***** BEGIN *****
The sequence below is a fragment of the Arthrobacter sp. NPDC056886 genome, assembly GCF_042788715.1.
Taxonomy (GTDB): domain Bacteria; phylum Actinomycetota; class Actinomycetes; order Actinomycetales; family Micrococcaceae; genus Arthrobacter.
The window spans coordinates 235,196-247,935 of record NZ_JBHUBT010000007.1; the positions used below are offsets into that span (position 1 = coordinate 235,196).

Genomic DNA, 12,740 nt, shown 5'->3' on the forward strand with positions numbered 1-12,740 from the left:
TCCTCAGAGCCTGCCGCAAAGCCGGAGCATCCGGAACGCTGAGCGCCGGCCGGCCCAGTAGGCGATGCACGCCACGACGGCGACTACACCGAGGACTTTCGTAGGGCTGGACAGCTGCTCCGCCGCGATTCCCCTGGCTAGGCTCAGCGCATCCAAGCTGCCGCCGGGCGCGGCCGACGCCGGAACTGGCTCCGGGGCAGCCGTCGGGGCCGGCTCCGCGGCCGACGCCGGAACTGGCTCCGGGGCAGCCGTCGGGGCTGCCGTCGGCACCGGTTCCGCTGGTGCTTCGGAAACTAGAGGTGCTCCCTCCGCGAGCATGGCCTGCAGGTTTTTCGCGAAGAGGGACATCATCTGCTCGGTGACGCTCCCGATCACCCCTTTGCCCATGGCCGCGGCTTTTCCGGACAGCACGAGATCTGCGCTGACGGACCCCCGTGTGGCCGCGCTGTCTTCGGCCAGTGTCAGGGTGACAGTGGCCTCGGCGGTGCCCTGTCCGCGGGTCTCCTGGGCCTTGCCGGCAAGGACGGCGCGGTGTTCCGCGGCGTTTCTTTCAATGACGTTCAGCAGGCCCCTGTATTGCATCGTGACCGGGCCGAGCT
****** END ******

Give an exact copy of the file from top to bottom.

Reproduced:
The sequence below is a fragment of the Arthrobacter sp. NPDC056886 genome, assembly GCF_042788715.1.
Taxonomy (GTDB): domain Bacteria; phylum Actinomycetota; class Actinomycetes; order Actinomycetales; family Micrococcaceae; genus Arthrobacter.
The window spans coordinates 235,196-247,935 of record NZ_JBHUBT010000007.1; the positions used below are offsets into that span (position 1 = coordinate 235,196).

Genomic DNA, 12,740 nt, shown 5'->3' on the forward strand with positions numbered 1-12,740 from the left:
TCCTCAGAGCCTGCCGCAAAGCCGGAGCATCCGGAACGCTGAGCGCCGGCCGGCCCAGTAGGCGATGCACGCCACGACGGCGACTACACCGAGGACTTTCGTAGGGCTGGACAGCTGCTCCGCCGCGATTCCCCTGGCTAGGCTCAGCGCATCCAAGCTGCCGCCGGGCGCGGCCGACGCCGGAACTGGCTCCGGGGCAGCCGTCGGGGCCGGCTCCGCGGCCGACGCCGGAACTGGCTCCGGGGCAGCCGTCGGGGCTGCCGTCGGCACCGGTTCCGCTGGTGCTTCGGAAACTAGAGGTGCTCCCTCCGCGAGCATGGCCTGCAGGTTTTTCGCGAAGAGGGACATCATCTGCTCGGTGACGCTCCCGATCACCCCTTTGCCCATGGCCGCGGCTTTTCCGGACAGCACGAGATCTGCGCTGACGGACCCCCGTGTGGCCGCGCTGTCTTCGGCCAGTGTCAGGGTGACAGTGGCCTCGGCGGTGCCCTGTCCGCGGGTCTCCTGGGCCTTGCCGGCAAGGACGGCGCGGTGTTCCGCGGCGTTTCTTTCAATGACGTTCAGCAGGCCCCTGTATTGCATCGTGACCGGGCCGAGCT